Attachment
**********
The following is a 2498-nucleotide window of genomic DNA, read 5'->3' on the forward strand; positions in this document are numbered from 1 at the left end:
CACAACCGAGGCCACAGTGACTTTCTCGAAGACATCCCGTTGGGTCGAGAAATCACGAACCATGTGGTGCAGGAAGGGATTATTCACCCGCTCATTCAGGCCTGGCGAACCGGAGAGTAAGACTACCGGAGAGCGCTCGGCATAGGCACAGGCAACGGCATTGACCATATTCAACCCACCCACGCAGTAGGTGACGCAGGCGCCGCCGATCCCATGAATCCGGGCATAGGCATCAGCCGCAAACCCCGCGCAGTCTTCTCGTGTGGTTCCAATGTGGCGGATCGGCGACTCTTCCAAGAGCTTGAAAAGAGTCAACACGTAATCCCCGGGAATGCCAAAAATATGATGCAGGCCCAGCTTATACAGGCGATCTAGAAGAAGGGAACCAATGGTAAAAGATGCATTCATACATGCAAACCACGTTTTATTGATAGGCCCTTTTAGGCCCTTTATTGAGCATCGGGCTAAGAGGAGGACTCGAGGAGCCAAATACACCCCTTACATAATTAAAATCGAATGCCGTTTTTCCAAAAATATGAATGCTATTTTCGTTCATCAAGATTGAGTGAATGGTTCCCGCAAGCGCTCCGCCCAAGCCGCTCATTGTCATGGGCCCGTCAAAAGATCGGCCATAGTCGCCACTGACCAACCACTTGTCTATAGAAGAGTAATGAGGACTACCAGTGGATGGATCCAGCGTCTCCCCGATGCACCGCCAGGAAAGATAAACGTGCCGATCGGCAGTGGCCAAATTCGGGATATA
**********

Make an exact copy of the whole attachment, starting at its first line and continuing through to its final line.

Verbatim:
The following is a 2498-nucleotide window of genomic DNA, read 5'->3' on the forward strand; positions in this document are numbered from 1 at the left end:
CACAACCGAGGCCACAGTGACTTTCTCGAAGACATCCCGTTGGGTCGAGAAATCACGAACCATGTGGTGCAGGAAGGGATTATTCACCCGCTCATTCAGGCCTGGCGAACCGGAGAGTAAGACTACCGGAGAGCGCTCGGCATAGGCACAGGCAACGGCATTGACCATATTCAACCCACCCACGCAGTAGGTGACGCAGGCGCCGCCGATCCCATGAATCCGGGCATAGGCATCAGCCGCAAACCCCGCGCAGTCTTCTCGTGTGGTTCCAATGTGGCGGATCGGCGACTCTTCCAAGAGCTTGAAAAGAGTCAACACGTAATCCCCGGGAATGCCAAAAATATGATGCAGGCCCAGCTTATACAGGCGATCTAGAAGAAGGGAACCAATGGTAAAAGATGCATTCATACATGCAAACCACGTTTTATTGATAGGCCCTTTTAGGCCCTTTATTGAGCATCGGGCTAAGAGGAGGACTCGAGGAGCCAAATACACCCCTTACATAATTAAAATCGAATGCCGTTTTTCCAAAAATATGAATGCTATTTTCGTTCATCAAGATTGAGTGAATGGTTCCCGCAAGCGCTCCGCCCAAGCCGCTCATTGTCATGGGCCCGTCAAAAGATCGGCCATAGTCGCCACTGACCAACCACTTGTCTATAGAAGAGTAATGAGGACTACCAGTGGATGGATCCAGCGTCTCCCCGATGCACCGCCAGGAAAGATAAACGTGCCGATCGGCAGTGGCCAAATTCGGGATATA